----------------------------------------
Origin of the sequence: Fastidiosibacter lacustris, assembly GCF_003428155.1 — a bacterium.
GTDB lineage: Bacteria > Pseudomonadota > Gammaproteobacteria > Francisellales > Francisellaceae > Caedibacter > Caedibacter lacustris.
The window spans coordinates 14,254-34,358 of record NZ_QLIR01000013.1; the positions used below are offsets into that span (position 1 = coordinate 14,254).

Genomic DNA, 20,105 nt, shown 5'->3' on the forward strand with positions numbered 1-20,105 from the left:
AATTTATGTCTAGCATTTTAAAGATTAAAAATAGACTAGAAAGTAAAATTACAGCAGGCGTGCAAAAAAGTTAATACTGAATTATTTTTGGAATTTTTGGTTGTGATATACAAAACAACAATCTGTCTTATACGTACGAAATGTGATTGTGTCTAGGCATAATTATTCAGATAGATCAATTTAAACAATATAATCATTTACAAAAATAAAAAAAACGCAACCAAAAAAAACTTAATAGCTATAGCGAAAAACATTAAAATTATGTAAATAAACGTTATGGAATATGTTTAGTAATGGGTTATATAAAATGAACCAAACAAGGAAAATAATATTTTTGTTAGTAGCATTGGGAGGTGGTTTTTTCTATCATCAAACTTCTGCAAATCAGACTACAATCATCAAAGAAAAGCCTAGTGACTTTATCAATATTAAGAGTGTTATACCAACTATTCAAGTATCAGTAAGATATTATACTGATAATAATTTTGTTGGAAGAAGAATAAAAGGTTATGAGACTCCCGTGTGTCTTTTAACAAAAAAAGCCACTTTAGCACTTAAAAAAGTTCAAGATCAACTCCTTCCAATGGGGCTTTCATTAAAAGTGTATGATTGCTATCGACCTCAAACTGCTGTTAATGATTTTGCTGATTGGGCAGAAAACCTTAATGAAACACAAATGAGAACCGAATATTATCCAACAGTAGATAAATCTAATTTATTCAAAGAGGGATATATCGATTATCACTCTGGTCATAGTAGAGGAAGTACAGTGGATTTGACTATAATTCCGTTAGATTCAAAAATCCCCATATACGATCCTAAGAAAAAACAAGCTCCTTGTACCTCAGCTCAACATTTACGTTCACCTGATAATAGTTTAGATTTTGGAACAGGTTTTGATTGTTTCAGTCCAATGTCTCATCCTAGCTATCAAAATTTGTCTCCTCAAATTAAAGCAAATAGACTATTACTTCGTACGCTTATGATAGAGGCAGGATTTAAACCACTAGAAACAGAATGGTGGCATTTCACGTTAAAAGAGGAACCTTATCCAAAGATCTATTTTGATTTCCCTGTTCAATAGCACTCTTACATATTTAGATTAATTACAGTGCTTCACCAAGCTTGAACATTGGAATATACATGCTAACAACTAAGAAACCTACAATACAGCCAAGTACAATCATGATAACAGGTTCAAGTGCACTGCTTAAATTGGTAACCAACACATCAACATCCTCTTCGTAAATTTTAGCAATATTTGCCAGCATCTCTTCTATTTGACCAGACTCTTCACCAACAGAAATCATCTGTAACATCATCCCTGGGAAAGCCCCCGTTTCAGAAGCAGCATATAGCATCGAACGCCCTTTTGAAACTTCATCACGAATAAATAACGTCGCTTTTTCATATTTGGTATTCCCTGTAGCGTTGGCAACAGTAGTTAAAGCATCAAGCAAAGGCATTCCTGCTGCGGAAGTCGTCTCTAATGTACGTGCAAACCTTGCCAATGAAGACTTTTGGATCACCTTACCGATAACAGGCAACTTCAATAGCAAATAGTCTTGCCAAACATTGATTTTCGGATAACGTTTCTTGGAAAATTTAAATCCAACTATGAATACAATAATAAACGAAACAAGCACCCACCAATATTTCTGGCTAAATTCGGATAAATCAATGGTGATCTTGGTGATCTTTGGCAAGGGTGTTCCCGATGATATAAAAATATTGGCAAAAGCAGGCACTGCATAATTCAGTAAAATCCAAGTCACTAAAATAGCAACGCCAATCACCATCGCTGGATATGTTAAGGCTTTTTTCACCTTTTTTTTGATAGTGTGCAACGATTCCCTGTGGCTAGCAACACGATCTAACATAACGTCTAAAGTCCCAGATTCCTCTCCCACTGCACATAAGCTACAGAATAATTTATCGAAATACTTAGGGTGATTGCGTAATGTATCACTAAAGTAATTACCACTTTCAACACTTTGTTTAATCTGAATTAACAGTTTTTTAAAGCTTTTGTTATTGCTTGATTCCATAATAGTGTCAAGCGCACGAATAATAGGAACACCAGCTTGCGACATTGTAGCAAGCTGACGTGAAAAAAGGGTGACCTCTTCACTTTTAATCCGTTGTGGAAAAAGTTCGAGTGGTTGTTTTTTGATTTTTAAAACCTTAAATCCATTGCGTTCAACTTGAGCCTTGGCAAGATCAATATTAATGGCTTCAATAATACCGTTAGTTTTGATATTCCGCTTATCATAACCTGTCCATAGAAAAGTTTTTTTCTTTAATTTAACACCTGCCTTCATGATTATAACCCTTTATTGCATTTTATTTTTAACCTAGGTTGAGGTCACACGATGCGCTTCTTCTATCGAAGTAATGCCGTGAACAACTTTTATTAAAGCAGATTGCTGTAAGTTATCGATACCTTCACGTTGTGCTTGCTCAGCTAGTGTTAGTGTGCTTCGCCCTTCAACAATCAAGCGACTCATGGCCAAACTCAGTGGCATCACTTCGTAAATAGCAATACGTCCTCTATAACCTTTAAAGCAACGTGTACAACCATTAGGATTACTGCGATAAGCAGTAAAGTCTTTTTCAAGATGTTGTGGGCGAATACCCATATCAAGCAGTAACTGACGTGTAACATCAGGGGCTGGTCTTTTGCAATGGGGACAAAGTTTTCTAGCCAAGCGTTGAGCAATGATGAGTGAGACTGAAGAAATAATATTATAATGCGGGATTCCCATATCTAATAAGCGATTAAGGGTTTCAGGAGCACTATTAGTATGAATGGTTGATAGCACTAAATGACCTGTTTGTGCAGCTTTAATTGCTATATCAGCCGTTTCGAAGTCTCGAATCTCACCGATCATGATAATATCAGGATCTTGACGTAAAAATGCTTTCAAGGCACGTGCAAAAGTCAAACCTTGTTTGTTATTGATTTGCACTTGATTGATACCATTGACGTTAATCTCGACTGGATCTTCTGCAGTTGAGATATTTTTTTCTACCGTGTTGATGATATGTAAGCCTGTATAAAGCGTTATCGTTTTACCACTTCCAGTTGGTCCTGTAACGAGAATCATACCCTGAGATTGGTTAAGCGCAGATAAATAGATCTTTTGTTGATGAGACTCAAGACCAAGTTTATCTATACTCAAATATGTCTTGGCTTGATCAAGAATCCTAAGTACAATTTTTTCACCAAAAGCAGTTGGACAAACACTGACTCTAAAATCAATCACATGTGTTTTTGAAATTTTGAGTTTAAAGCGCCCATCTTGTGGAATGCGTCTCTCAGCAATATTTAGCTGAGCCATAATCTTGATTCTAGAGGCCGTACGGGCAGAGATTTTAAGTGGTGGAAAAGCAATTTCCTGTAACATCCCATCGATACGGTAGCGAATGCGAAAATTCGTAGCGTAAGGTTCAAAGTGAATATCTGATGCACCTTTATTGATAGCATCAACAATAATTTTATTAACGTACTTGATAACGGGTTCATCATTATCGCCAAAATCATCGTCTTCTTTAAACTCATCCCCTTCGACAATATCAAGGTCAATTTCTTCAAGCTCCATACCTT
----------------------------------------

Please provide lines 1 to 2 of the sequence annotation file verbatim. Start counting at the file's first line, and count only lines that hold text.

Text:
Origin of the sequence: Fastidiosibacter lacustris, assembly GCF_003428155.1 — a bacterium.
GTDB lineage: Bacteria > Pseudomonadota > Gammaproteobacteria > Francisellales > Francisellaceae > Caedibacter > Caedibacter lacustris.